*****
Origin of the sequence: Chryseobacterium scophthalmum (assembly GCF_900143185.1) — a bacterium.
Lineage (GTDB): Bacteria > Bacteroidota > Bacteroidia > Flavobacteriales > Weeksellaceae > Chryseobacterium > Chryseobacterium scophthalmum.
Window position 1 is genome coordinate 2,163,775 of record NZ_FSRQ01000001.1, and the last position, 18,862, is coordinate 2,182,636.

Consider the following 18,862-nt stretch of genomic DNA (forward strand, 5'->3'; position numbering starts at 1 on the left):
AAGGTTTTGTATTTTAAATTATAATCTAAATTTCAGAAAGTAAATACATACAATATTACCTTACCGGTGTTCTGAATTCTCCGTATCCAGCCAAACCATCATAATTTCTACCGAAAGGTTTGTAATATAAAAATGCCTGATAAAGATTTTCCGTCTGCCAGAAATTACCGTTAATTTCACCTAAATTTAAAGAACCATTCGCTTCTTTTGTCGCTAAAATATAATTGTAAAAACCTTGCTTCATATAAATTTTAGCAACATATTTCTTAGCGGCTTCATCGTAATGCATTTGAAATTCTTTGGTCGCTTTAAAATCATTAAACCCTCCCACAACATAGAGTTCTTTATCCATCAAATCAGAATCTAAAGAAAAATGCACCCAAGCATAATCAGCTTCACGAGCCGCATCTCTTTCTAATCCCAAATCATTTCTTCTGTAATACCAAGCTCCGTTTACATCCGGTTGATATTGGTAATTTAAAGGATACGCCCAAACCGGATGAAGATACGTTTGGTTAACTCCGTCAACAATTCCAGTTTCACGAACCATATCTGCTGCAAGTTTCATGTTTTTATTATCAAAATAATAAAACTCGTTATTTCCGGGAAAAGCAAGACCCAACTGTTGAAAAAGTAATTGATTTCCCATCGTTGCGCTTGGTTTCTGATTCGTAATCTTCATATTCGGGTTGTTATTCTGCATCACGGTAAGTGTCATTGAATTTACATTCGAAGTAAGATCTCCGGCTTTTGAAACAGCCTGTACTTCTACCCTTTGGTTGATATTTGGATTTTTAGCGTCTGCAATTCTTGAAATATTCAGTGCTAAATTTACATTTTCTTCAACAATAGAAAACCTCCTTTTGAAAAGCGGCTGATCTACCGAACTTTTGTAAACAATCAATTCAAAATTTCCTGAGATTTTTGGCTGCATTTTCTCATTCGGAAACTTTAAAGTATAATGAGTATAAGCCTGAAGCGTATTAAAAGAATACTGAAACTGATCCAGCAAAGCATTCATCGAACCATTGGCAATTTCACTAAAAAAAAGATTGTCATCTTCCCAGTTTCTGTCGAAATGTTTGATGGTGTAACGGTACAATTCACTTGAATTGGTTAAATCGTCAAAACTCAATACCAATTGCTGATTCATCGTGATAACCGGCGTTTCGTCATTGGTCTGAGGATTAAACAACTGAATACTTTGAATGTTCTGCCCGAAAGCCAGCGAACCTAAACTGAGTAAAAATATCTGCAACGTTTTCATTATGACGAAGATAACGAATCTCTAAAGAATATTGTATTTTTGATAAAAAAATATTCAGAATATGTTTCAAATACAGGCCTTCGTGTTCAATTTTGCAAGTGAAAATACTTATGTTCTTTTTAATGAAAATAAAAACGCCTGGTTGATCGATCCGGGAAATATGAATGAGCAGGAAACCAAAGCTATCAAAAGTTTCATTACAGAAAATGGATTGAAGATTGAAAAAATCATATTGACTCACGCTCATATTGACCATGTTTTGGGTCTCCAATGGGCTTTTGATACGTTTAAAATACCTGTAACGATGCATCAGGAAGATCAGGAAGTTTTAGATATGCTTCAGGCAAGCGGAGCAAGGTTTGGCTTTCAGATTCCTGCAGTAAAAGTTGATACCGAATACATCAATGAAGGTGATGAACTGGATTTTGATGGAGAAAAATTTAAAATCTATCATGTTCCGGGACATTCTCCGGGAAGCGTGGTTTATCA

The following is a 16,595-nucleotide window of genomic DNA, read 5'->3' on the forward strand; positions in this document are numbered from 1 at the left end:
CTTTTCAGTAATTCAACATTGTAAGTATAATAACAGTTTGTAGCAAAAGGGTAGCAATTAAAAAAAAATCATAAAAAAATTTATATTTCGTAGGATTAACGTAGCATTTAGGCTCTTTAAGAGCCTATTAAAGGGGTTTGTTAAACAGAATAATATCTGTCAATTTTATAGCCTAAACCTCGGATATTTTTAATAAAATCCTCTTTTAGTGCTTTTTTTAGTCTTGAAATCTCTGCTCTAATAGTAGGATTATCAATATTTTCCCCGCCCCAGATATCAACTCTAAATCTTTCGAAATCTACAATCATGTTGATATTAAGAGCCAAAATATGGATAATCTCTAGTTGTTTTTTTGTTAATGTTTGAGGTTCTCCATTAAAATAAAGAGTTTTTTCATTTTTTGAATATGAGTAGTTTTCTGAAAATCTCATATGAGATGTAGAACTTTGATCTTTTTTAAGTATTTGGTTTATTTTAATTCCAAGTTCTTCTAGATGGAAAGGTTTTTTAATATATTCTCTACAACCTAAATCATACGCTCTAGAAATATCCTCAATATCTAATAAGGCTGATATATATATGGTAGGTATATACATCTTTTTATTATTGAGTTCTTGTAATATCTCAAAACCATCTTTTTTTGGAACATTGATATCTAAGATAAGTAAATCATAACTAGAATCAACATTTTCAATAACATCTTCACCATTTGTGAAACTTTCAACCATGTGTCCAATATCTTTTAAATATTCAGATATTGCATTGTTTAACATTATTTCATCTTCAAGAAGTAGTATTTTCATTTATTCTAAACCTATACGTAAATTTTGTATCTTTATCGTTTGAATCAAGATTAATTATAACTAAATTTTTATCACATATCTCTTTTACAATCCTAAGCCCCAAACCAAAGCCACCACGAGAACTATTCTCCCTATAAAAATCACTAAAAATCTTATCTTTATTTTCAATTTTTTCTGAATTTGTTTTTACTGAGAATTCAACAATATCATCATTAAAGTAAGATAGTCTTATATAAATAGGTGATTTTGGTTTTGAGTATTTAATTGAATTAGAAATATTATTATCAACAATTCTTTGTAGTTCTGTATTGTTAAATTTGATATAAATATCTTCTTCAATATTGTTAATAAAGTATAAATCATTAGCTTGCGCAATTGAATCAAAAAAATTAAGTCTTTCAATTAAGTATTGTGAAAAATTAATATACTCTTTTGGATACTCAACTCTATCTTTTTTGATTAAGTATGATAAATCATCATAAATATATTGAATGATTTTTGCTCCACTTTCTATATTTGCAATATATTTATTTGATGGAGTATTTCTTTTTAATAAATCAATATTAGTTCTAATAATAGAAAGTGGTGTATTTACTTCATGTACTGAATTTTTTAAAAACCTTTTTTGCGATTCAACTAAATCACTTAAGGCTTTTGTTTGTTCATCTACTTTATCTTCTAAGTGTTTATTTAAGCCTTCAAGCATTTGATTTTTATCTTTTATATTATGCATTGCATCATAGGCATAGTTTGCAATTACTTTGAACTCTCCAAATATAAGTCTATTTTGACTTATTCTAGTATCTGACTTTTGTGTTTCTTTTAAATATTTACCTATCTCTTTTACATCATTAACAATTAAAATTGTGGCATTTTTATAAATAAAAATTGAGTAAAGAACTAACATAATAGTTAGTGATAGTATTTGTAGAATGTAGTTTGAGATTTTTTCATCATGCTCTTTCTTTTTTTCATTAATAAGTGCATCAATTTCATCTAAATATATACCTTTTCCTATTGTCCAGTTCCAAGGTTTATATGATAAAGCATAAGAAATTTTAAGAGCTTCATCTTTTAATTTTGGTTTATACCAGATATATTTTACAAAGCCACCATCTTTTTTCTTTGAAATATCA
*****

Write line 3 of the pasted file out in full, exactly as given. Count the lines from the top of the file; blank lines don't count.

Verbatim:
Window position 1 is genome coordinate 2,163,775 of record NZ_FSRQ01000001.1, and the last position, 18,862, is coordinate 2,182,636.